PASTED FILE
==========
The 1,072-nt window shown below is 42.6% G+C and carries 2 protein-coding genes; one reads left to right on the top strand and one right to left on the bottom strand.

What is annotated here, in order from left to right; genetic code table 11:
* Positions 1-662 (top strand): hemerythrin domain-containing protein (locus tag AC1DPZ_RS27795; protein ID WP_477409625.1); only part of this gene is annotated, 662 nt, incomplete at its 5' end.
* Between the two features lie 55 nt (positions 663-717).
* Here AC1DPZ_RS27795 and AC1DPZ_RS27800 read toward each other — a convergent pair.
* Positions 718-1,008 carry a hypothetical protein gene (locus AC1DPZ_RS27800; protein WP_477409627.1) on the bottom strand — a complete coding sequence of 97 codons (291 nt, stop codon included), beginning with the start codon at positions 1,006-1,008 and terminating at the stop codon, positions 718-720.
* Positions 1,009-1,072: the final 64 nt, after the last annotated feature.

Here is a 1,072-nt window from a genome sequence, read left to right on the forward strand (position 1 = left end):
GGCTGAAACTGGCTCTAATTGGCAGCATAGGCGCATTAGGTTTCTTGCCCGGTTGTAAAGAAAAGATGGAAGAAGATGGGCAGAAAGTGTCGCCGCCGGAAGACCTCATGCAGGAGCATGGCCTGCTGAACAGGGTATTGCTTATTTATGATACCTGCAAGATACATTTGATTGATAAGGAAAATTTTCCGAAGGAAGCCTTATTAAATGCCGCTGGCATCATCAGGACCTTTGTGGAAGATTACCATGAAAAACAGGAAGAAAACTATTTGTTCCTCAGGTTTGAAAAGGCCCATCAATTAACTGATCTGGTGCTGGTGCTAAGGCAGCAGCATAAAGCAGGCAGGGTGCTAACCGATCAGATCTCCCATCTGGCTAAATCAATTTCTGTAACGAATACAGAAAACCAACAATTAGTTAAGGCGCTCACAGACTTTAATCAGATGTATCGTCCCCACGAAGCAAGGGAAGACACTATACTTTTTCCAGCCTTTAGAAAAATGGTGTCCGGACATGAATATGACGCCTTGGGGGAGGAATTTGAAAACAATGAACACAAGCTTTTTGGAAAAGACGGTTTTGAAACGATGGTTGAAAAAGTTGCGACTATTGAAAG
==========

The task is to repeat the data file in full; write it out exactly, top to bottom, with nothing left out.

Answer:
The 1,072-nt window shown below is 42.6% G+C and carries 2 protein-coding genes; one reads left to right on the top strand and one right to left on the bottom strand.

What is annotated here, in order from left to right; genetic code table 11:
* Positions 1-662 (top strand): hemerythrin domain-containing protein (locus tag AC1DPZ_RS27795; protein ID WP_477409625.1); only part of this gene is annotated, 662 nt, incomplete at its 5' end.
* Between the two features lie 55 nt (positions 663-717).
* Here AC1DPZ_RS27795 and AC1DPZ_RS27800 read toward each other — a convergent pair.
* Positions 718-1,008 carry a hypothetical protein gene (locus AC1DPZ_RS27800; protein WP_477409627.1) on the bottom strand — a complete coding sequence of 97 codons (291 nt, stop codon included), beginning with the start codon at positions 1,006-1,008 and terminating at the stop codon, positions 718-720.
* Positions 1,009-1,072: the final 64 nt, after the last annotated feature.

Here is a 1,072-nt window from a genome sequence, read left to right on the forward strand (position 1 = left end):
GGCTGAAACTGGCTCTAATTGGCAGCATAGGCGCATTAGGTTTCTTGCCCGGTTGTAAAGAAAAGATGGAAGAAGATGGGCAGAAAGTGTCGCCGCCGGAAGACCTCATGCAGGAGCATGGCCTGCTGAACAGGGTATTGCTTATTTATGATACCTGCAAGATACATTTGATTGATAAGGAAAATTTTCCGAAGGAAGCCTTATTAAATGCCGCTGGCATCATCAGGACCTTTGTGGAAGATTACCATGAAAAACAGGAAGAAAACTATTTGTTCCTCAGGTTTGAAAAGGCCCATCAATTAACTGATCTGGTGCTGGTGCTAAGGCAGCAGCATAAAGCAGGCAGGGTGCTAACCGATCAGATCTCCCATCTGGCTAAATCAATTTCTGTAACGAATACAGAAAACCAACAATTAGTTAAGGCGCTCACAGACTTTAATCAGATGTATCGTCCCCACGAAGCAAGGGAAGACACTATACTTTTTCCAGCCTTTAGAAAAATGGTGTCCGGACATGAATATGACGCCTTGGGGGAGGAATTTGAAAACAATGAACACAAGCTTTTTGGAAAAGACGGTTTTGAAACGATGGTTGAAAAAGTTGCGACTATTGAAAG